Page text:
At some point in my late 20s, I decided that I had three heroes: Roald Amundsen, the Swedish explorer who was first to read the South Pole; Bob Gibson, the Cardinals pitcher who had a fierce desire to win; and Bob Dylan, the best American poet of the 20th century (and the 21st, so far). You could probably throw in people like Golda Meir, the late prime minister of Israel, and Kenneth Starr, who bullheadedly led the prosecution of Bill Clinton.
And, after 2001, you could also include so many members of our police and fire departments.
I still admire these men and women for their accomplishments and courage, but my standard for “heroes” has changed.
Now my heroes are the Christians who endure persecution because they believe in Christ as savior and refuse to recant that belief. They end up in jails, prisons, torture chambers. They are beaten, raped, insulted. They are charged, enticed, lured. They are attacked, stalked, raided.
They are people like Asia Bibi, who was jailed in June 2009 after defending her faith to some Pakistani Muslim women.
They are people like Pastors Philip, Timothy and Siluvai Kumar who were injured when Hindu extremists barged in on a prayer meeting of 40 people and began beating Christians. (Also beaten were Pastor Philip’s pregnant wife and their 18-month-old daughter.)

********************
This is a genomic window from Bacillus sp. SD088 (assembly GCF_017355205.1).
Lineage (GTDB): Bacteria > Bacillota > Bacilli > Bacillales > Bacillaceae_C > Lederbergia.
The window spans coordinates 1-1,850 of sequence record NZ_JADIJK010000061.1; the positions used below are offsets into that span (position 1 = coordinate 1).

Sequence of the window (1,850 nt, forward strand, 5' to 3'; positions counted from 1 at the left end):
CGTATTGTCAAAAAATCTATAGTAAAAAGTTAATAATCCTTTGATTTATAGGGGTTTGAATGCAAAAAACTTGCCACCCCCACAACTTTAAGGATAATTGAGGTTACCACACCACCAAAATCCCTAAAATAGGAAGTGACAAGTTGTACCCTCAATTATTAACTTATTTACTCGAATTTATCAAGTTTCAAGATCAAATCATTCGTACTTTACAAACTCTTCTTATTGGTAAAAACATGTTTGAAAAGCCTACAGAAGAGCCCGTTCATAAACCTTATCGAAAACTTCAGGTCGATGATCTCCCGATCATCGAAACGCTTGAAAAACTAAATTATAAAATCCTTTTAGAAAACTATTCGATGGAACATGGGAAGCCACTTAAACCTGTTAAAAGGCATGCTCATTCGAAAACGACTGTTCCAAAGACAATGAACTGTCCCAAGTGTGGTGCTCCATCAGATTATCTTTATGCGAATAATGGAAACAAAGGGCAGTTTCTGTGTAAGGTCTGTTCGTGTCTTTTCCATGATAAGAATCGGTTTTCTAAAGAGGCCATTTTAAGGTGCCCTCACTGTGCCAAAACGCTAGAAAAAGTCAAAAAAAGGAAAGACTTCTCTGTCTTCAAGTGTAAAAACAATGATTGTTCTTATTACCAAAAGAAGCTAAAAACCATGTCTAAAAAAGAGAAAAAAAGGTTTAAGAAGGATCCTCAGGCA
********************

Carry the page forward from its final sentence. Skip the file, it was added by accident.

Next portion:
They are people like Maryam Rustampoor and Marzieh Amirizadeh, Iranian Christians who are going to be charged with apostasy and “propagation of the gospel.” They have been in prison for months and are suffering from a variety of illnesses.
They are people like Christian human rights attorney Gao Zhisheng, who has been missing since being hauled away from his home in February by Chinese police. Reports indicate that he is undergoing brutal torture.
The Lord has strongly blessed our and other nations with freedoms and material wealth. It is our job to share that material wealth with those who are being persecuted, and to pray for them on a daily basis.
We can start by observing the International Day of Prayer for the Persecuted Church, being observed this year on Sunday, Nov. 8 (or Nov. 7 if you’re a Sabbath keeper like me).
We can continue by staying up to date on the persecuted church at sites like the Voice of the Martyrs, Compass Direct News and many other support organizations (listed here). That way we know what to pray for.
We can send Action Paks through VOM.
We can write letters to imprisoned Christians, in their own languages, through PrisonerAlert.com.
But if we do nothing, we are in direct disobedience to Scripture, which commands us to “Remember the prisoners, as though in prison with them, and those who are ill-treated, since you yourselves also are in the body” (Hebrews 13:3, NASB).